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  #31  
Old 19-05-06, 10:52 AM
maperry
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Default Found Pigments in Africa

Hello,

I am new to this forum and new to tempera painting. My usual medium is acrylic, but I recently moved to Malawi Africa where commercial paints are hard to come by and very expensive. I have brought supplies with me, but working with local artists has inspired me to address the huge obstacle...lack of access to supplies. I started experimenting with ET last week using the ochre clays, charcoal and papaya leaves I collected from around town. I have gotten great satisfaction tapping into my resourceful side and knowing that my paintings from Malawi are not just about Africa but made FROM Africa. I am hoping to hone my skills both on the production side of ET and painting techniques with the medium, in order to teach Malawian artists how they can use their local resources for painting.

The other obstacle is ground and supports. I haven't found any good paper yet. Honestly the best is card stock. Someone mentioned cardboard in one of the other topics. Is cardboard really a good support? If so, do you need a layer of gesso? We can find canvas and wood. My only hesitation with using wood as a support is that it might limit the artists' market which consists mostly of western tourists who want to buy something easy to travel with. I'm still searching for some kind of drying oil (linseed, etc.) which would allow us to make oil paints and work on unmounted canvas. My only concern here is the price factor...I have no idea what to expect. I'm hoping to do art for the sake of art and process, but reality is that this is one of the poorest countries in Africa. These people need to use their skills as a financial means to support themselves and their families.

I'd love to continue the discussion on preparation of found pigments. I hand ground charcoal which gave me a great black. It resulted in a grainy texture, but was able to work with it and liked the effect. Right now I'm looking for cheese cloth to use as a filter and hopefully be able to make a finer pigment and even paint. Any ideas on making greens? I used papaya leaves which gave me a wonderful brilliant green. But, as you might expect, after only a few days my lime green is turning more and more yellow. Interestingly, the paint I made from boiled papaya leaves is holding the color, but the pigment is more grainy. It appears to not have dissolved into the water. Lastly, I'm curious to know more about grinding rocks to make pigments. I don't have access to a tumbler...although I may be able to find someone who could engineer it for me. But my overall goal, is to use only my hands and natural resources so the process can be affordable and accessible for the artists here in Malawi. Have any of you found ways of making blues? Also, ahve you experimented with organic material like flower petals?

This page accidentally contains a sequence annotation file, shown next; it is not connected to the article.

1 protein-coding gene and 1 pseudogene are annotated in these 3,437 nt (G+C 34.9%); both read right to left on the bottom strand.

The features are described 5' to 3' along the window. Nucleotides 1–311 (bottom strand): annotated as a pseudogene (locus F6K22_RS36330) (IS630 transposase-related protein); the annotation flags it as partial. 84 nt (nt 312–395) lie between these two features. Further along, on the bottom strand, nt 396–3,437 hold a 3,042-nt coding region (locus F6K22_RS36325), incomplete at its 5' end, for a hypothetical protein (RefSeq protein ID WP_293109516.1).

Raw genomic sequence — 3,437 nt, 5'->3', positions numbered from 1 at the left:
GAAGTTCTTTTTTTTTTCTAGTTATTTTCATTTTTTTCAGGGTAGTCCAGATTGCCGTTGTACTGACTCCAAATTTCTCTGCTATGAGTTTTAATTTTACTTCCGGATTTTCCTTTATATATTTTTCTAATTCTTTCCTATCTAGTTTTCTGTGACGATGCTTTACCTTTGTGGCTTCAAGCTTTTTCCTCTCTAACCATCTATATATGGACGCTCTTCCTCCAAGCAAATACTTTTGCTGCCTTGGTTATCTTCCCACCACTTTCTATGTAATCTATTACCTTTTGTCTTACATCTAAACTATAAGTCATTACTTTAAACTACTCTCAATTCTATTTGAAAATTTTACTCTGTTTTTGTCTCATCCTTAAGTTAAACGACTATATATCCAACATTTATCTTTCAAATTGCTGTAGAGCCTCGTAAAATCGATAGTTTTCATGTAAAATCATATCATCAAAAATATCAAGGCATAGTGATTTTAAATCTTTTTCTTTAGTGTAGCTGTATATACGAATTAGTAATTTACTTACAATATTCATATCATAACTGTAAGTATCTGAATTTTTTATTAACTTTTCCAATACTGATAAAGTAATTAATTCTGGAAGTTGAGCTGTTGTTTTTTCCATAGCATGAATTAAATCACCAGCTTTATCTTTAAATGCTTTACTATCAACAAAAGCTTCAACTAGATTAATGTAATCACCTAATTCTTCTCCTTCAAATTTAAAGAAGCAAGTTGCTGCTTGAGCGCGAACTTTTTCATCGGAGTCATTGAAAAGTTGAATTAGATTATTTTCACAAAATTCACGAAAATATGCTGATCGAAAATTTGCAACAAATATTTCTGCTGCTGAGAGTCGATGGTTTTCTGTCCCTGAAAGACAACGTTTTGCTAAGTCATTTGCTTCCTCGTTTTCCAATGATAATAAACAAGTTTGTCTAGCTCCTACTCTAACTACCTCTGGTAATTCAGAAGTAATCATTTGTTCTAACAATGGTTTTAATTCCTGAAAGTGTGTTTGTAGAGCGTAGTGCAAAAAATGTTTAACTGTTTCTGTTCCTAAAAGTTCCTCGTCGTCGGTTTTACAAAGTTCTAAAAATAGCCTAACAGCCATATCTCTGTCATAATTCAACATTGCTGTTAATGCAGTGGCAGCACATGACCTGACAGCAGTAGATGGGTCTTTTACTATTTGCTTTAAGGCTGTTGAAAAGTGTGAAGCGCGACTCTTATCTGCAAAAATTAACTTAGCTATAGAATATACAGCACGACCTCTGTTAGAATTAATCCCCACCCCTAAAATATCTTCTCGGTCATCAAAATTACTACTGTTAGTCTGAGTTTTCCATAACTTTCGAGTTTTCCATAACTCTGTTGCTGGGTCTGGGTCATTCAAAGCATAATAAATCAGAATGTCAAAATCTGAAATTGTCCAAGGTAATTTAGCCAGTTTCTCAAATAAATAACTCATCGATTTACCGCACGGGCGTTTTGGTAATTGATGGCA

Thanks,
Marissa
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  #32  
Old 19-05-06, 05:01 PM
Alessandra Kelley Alessandra Kelley is offline
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Holy cow. What a project.

I can't recommend cardboard as a support. I think the earlier references to cardboard may mean a different sort of thing from the modern product, something more suitable for art. I guess it depends on the quality of what you have over there. If your wooden supports were not very large, if you were painting exquisite smaller pieces, do you think that would work?

Organic pigments tend to not last very long. The rocks are a better bet.

Blues and greens always were tricky pigments. You can go a long way with suggestion -- that is, a black mixed with white tends to make a cool grey, and if the rest of the painting is full of yellows, it can look blue.

I've used a mortar and pestle to grind pigments.
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  #33  
Old 21-05-06, 01:00 AM
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Dennis H Dennis H is offline
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I don't know if you have access to a good bookseller or mail order books. A great book you should read, especially in your current circumstances, is "Color: A Natural History of the Palette" by Victoria Finlay.
It might inspire you further in your use of naturally ocurring pigments and help guide you on how to make use of them. Also, it's a pretty fascinating read.
Dennis
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  #34  
Old 29-05-06, 12:41 AM
Georgeoh Georgeoh is offline